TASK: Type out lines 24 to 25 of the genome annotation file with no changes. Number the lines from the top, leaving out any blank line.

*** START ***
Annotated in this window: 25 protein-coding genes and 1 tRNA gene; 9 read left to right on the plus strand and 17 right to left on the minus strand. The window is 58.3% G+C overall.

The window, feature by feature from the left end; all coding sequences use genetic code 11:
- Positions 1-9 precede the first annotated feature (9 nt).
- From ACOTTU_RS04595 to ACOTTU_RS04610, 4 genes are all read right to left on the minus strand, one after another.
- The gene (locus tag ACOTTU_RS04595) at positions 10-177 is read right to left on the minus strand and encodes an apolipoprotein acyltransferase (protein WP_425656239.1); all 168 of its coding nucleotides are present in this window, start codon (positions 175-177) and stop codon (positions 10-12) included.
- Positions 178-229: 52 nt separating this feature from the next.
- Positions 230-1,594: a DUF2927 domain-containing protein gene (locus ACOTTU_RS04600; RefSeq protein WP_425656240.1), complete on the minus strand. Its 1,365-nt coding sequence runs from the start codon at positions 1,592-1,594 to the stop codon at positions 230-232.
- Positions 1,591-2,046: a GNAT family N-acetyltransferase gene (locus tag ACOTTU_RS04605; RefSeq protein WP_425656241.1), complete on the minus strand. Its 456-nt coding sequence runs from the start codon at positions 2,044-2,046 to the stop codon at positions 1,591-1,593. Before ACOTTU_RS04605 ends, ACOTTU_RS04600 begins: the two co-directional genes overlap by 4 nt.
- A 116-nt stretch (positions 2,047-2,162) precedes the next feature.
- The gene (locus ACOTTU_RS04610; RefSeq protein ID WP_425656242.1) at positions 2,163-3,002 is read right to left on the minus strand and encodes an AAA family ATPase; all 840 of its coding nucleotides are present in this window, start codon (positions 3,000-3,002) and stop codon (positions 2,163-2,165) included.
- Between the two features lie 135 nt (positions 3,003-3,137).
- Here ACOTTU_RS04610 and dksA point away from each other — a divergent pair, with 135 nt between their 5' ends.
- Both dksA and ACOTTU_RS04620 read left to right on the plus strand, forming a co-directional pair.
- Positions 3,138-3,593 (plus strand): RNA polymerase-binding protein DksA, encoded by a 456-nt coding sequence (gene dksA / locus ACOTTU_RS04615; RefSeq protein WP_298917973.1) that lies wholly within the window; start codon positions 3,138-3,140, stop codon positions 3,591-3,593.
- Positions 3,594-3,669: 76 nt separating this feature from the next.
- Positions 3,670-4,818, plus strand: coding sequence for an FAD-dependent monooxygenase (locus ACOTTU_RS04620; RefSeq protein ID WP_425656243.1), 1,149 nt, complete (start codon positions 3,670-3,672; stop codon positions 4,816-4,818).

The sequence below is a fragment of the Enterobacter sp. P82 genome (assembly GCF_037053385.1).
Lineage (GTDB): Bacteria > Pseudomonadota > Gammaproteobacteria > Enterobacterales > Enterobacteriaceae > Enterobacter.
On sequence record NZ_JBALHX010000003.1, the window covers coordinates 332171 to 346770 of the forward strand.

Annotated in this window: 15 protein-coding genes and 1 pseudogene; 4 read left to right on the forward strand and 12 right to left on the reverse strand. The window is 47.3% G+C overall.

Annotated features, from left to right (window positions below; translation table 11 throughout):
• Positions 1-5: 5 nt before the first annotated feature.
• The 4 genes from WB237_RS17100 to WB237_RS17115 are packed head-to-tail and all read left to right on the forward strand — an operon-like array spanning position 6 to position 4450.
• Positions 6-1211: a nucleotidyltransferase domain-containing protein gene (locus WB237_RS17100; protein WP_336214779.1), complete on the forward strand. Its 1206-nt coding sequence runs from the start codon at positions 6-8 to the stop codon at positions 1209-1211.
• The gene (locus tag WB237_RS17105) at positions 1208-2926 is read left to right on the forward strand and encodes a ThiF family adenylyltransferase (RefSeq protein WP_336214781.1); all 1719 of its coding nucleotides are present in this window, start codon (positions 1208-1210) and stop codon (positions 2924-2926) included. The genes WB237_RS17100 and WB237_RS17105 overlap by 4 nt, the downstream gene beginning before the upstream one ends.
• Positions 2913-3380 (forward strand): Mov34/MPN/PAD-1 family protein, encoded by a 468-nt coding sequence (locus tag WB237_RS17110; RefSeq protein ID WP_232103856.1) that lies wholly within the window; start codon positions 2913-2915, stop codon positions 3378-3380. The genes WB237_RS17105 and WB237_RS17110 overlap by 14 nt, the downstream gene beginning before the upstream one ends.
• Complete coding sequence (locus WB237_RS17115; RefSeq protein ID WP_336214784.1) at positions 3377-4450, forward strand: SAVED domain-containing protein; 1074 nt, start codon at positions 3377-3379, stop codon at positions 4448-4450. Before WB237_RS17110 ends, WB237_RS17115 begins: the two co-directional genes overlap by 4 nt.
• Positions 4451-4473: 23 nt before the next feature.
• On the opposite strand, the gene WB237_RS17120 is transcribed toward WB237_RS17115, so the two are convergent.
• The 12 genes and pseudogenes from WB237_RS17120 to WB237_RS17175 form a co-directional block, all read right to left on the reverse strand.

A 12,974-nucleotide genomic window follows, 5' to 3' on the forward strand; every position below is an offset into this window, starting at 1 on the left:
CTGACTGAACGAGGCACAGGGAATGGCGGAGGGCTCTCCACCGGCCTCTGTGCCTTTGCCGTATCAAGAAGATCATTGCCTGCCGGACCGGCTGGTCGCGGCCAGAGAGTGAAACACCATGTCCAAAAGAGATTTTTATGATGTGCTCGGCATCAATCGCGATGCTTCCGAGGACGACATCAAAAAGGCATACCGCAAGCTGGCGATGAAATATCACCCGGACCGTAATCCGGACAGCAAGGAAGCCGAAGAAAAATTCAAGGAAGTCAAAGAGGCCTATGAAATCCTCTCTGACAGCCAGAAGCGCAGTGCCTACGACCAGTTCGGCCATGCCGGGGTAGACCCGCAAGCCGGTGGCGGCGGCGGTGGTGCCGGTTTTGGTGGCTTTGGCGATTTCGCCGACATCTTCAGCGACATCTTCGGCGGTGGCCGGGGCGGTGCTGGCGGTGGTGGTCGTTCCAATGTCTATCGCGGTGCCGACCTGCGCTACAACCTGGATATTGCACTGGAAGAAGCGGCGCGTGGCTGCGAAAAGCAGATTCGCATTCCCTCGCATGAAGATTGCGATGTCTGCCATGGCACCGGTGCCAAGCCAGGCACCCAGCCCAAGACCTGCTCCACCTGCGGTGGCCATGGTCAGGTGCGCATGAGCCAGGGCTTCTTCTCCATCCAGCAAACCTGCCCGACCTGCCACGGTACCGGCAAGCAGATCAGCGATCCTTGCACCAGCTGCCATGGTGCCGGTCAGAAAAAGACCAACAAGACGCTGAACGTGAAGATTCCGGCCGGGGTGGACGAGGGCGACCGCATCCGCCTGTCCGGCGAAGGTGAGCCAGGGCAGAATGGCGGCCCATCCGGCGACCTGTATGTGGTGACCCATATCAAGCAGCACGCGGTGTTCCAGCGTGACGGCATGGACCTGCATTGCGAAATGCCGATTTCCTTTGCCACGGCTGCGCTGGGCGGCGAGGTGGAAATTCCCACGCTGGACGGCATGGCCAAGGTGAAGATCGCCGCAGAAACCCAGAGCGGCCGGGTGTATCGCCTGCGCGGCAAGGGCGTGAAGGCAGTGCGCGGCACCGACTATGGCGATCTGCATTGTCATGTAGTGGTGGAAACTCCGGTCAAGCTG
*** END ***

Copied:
• Positions 6-1211: a nucleotidyltransferase domain-containing protein gene (locus WB237_RS17100; protein WP_336214779.1), complete on the forward strand. Its 1206-nt coding sequence runs from the start codon at positions 6-8 to the stop codon at positions 1209-1211.
• The gene (locus tag WB237_RS17105) at positions 1208-2926 is read left to right on the forward strand and encodes a ThiF family adenylyltransferase (RefSeq protein WP_336214781.1); all 1719 of its coding nucleotides are present in this window, start codon (positions 1208-1210) and stop codon (positions 2924-2926) included. The genes WB237_RS17100 and WB237_RS17105 overlap by 4 nt, the downstream gene beginning before the upstream one ends.